Joint efforts needed to improve world order
With President Xi Jinping’s state visit to the United States coming to an end, many observers are trying to fathom the strategic implications embedded in his weeklong tour of a country battling on several fronts.
Xi and US President Barack Obama reached an important agreement to jointly build a newmodel of major-country relationship when theymet at Sunnylands in California in 2013. In a speech delivered at a banquet in Seattle on Tuesday, Xi called for advancing the newmodel of majorcountry relationship between China and the United States and working together to promote world peace and development.
Although the foundation of China and the United States to build a newtype of major-country relationship is being consolidated, some observers have cast doubts over the sound development of bilateral relations.
Their doubts have a lot to do with American interest groups seeking to influence the US presidential election campaign and some politicians’ tendency to blame other countries for everything. Instead, the pessimistic remarks suggest thatWashington is losing its magic in managing its relations with Beijing, and even the world order. That explains why the US has constantly accused China of cyber-theft, to steal commercial secrets from the country.
In effect, it is the US that has been challenging the world order. China’s so-called contempt for the US-led system, if at all, is a challenge to US hegemony.
Designed to restore regional order in Europe and the Far East afterWorldWar II, the US-initiatedMarshall Plan in 1948 and the San Francisco Treaty of Peace with Japan in 1951 have somewhat failed their missions, especially after the latter authorized the Japanese government to govern China’s Diaoyu Island. NowWashington is working overtime to turn its Trans-Pacific Partnership Agreement and Trans-Atlantic Trade and Investment Partnership into reality, in the hope of isolating Beijing with higher-standard rules.
As a beneficiary of and major stakeholder in the world order, China is more likely to improve and fix the system instead of challenging it. The past is proof that coordination between China and the US can play a vital role in maintaining a fair, inclusive and organized world order. The two permanent members of the UN Security Council have done well in dealing with the nuclear issues involving Iran and the Democratic People’s Republic of Korea, and there is no reason why they should stop their cooperation there.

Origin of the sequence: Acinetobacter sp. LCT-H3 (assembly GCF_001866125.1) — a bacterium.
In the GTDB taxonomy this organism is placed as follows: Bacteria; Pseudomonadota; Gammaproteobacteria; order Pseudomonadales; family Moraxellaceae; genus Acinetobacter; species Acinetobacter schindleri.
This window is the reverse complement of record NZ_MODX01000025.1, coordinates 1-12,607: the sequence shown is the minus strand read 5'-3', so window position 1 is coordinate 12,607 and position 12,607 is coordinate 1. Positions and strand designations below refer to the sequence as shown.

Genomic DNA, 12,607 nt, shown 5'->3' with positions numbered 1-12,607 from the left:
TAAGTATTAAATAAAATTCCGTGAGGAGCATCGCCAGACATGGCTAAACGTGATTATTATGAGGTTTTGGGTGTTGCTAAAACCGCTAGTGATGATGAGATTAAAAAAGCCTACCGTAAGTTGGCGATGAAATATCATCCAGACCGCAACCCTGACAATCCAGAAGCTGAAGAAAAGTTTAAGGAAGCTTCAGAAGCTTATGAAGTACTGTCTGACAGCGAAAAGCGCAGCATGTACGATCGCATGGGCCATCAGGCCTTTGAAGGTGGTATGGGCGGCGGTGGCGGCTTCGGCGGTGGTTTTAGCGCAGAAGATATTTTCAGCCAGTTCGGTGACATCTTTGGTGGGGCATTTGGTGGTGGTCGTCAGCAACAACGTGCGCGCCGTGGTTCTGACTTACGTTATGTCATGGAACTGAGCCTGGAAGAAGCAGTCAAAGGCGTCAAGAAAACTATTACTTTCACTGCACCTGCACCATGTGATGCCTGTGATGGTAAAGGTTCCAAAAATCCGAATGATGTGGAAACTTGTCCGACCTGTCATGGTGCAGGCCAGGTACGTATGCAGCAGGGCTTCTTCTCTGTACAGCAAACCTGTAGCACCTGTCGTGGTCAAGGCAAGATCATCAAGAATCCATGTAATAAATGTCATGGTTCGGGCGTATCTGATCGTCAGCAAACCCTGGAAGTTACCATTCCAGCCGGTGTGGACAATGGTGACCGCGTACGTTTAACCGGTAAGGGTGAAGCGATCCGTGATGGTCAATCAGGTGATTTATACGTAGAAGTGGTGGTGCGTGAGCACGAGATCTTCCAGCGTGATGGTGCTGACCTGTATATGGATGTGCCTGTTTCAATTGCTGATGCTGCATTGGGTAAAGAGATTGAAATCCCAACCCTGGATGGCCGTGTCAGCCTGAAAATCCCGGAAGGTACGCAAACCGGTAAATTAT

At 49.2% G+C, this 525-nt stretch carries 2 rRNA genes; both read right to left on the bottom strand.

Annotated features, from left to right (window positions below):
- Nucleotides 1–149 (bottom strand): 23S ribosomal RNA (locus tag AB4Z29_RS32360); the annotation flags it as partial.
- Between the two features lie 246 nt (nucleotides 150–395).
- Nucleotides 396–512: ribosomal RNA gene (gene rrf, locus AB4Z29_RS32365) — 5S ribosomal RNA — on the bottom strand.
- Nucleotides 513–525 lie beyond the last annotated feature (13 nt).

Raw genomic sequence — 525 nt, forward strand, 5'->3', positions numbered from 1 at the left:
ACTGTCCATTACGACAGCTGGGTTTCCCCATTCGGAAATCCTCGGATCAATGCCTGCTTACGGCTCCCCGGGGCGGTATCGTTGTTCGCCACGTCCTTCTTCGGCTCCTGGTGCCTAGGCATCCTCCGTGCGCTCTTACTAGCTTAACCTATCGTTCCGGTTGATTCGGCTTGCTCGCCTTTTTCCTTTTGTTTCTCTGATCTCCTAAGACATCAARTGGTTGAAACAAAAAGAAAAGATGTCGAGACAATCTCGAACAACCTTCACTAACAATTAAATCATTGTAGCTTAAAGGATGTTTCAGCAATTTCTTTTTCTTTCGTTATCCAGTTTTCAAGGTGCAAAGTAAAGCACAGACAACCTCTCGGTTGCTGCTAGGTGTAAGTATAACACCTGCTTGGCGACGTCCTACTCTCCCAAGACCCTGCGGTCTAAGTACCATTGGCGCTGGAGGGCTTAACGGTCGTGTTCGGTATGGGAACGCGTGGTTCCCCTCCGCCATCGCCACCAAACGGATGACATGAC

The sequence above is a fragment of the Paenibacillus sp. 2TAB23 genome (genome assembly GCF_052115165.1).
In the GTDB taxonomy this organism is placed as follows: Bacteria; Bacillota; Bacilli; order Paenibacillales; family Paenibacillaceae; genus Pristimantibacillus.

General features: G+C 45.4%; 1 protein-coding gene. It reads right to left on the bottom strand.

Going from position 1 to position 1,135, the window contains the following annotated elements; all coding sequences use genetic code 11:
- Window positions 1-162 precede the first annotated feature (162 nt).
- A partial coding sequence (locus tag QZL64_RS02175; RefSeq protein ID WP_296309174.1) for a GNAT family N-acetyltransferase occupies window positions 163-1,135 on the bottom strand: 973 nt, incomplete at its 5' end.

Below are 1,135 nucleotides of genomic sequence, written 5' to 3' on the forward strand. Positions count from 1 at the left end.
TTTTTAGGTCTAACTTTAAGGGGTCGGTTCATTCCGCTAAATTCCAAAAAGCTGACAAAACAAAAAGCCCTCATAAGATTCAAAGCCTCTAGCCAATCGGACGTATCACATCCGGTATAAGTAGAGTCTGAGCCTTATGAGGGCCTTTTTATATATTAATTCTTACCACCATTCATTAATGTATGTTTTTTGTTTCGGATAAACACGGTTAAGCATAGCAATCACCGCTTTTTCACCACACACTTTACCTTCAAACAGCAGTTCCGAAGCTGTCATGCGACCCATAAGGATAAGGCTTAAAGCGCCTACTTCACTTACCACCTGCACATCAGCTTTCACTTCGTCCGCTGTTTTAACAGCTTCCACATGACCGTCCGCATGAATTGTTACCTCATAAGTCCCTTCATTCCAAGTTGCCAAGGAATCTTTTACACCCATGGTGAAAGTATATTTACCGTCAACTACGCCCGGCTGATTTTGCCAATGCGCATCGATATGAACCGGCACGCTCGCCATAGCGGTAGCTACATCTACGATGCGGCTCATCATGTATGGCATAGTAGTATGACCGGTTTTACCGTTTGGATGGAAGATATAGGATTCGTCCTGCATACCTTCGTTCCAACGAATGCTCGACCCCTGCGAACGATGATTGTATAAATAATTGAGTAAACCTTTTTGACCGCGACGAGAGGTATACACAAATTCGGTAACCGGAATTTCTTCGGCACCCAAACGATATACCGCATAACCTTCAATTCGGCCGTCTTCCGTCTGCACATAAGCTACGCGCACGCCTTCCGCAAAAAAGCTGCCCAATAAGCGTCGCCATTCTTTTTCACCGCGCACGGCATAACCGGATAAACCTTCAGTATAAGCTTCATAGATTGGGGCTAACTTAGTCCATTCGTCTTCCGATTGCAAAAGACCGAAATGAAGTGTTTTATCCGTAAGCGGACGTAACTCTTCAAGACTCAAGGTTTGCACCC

Since launching reform and opening-up in 1978, China has not only become an important part of the world order in which US plays a key role, but also sought to supplement it with the Belt and Road Initiative and the Asian Infrastructure Investment Bank.
Aimed at boosting regional connectivity and infrastructure construction in Eurasia, the Beijing-led proposals are unlikely to reshape the postwar world economy, let alone challengeWashington’s global leadership. Instead, they are intrinsically inclusive and open to outside investors including the US.
Unlike the high-level transnational trade and investment arrangements, such as the TPP, the Belt and Road Initiative and the AIIB are designed to provide financing to galvanize regional cooperation and keep terrorism out of the neighborhood. It will be a big leap for China and the US both if Xi’s visit makes reciprocity an integral part of the bilateral relationship, in which both sides endeavor to optimize the world order together.
The author is a professor of international relations at Renmin University of China.